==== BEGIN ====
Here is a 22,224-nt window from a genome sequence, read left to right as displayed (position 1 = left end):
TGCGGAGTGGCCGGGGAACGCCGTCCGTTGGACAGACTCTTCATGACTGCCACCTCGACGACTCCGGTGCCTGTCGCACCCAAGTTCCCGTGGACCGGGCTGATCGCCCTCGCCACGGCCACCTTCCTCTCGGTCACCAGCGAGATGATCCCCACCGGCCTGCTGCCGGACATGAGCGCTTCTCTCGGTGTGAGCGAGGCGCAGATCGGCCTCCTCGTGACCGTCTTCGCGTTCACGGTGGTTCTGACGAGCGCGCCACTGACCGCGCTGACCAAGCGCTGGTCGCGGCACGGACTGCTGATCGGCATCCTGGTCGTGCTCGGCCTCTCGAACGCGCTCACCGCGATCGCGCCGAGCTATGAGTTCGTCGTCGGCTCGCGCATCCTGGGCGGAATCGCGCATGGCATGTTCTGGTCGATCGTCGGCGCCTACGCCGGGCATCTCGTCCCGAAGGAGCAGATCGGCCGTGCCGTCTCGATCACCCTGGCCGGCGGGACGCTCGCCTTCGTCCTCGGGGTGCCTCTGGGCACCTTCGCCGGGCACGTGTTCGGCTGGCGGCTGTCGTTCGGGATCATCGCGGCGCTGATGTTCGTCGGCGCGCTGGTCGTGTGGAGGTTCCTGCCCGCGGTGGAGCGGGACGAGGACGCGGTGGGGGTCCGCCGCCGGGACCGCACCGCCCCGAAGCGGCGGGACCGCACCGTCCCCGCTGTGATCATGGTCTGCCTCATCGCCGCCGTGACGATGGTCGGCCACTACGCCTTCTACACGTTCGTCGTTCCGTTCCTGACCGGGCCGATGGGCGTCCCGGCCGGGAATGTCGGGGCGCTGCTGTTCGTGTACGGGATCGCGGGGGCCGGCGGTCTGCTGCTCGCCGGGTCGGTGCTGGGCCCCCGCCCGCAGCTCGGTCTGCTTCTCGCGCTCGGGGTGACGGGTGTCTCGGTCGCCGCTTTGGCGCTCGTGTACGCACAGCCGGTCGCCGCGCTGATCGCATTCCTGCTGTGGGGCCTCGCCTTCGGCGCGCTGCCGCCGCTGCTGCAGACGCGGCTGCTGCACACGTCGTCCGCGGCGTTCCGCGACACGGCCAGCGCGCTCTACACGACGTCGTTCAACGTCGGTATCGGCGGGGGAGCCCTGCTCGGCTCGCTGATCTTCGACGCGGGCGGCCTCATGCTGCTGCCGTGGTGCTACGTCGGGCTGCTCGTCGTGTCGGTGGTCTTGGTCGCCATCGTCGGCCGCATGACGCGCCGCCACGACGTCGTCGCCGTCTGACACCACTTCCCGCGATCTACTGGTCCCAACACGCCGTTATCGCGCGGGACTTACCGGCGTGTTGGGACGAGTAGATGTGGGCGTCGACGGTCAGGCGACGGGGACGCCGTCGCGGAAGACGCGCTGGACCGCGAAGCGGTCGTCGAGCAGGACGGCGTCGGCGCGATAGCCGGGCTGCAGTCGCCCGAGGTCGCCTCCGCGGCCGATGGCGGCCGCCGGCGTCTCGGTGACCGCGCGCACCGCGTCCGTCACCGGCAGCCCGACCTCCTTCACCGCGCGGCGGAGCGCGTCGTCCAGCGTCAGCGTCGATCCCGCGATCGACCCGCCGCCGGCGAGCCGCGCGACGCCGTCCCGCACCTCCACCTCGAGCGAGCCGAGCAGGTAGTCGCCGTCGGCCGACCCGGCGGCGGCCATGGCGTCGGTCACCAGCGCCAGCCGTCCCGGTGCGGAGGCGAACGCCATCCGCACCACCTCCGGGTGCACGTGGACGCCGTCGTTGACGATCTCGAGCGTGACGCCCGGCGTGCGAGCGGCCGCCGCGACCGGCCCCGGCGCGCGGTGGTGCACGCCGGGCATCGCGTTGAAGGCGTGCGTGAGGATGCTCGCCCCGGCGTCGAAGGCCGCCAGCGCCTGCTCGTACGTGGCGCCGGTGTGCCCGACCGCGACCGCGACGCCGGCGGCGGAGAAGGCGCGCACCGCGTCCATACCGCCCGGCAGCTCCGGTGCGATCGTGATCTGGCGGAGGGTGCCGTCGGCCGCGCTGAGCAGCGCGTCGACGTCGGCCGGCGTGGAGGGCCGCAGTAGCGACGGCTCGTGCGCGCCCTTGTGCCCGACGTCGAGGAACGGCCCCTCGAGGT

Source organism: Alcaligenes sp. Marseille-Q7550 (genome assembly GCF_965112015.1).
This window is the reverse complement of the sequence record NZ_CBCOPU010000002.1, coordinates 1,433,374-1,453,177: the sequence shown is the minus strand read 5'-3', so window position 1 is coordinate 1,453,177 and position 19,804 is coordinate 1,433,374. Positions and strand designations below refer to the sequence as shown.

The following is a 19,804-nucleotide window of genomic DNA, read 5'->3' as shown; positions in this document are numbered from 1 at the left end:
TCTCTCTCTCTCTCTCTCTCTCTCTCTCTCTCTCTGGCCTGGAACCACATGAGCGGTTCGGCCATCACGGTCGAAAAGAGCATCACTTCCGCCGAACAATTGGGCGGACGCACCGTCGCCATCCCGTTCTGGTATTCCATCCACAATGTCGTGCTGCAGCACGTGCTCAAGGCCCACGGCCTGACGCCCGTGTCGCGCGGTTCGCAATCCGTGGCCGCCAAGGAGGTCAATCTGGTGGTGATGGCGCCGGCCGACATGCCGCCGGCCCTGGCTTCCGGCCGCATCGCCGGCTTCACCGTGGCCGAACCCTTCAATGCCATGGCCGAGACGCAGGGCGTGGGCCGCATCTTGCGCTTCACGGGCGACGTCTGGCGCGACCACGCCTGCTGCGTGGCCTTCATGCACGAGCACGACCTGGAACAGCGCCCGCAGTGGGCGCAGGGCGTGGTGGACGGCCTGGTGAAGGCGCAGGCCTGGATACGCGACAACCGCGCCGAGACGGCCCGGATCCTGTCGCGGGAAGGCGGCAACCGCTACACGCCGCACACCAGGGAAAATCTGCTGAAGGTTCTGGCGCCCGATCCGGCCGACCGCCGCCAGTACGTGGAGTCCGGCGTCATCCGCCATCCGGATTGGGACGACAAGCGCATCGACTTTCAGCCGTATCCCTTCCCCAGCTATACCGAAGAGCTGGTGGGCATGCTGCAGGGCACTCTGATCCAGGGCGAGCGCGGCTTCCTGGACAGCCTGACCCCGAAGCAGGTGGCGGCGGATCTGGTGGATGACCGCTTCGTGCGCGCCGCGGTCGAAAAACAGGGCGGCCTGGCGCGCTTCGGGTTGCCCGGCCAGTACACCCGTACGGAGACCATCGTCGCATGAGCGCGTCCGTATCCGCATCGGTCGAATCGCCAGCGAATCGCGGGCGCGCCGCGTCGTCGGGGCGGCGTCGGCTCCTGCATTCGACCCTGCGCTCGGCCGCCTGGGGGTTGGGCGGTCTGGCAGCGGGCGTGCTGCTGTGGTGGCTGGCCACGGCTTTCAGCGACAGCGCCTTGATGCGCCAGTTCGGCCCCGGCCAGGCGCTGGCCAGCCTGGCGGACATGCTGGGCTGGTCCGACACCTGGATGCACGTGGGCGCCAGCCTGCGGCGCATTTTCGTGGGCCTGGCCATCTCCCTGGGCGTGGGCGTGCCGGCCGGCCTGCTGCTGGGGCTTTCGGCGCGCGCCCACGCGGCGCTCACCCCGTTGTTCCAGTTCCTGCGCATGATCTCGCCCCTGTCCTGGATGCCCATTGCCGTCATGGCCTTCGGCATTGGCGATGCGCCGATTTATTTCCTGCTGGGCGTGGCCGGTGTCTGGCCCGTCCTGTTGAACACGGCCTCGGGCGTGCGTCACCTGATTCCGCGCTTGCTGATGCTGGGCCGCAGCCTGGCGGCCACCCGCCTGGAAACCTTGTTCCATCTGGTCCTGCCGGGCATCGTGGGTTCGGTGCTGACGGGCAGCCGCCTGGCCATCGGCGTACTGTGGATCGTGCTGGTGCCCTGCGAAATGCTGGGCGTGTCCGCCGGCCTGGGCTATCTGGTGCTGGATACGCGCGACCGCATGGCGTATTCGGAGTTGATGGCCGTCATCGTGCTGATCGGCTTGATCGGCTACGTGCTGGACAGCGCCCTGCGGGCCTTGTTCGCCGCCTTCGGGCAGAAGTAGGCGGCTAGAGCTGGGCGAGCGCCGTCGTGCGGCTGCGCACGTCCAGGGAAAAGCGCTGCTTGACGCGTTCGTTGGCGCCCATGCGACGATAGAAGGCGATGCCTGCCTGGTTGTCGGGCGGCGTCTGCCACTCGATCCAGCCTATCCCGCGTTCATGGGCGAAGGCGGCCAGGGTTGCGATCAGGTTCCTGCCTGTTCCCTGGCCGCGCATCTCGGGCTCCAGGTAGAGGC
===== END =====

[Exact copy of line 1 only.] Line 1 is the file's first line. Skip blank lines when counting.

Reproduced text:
Here is a 22,224-nt window from a genome sequence, read left to right as displayed (position 1 = left end):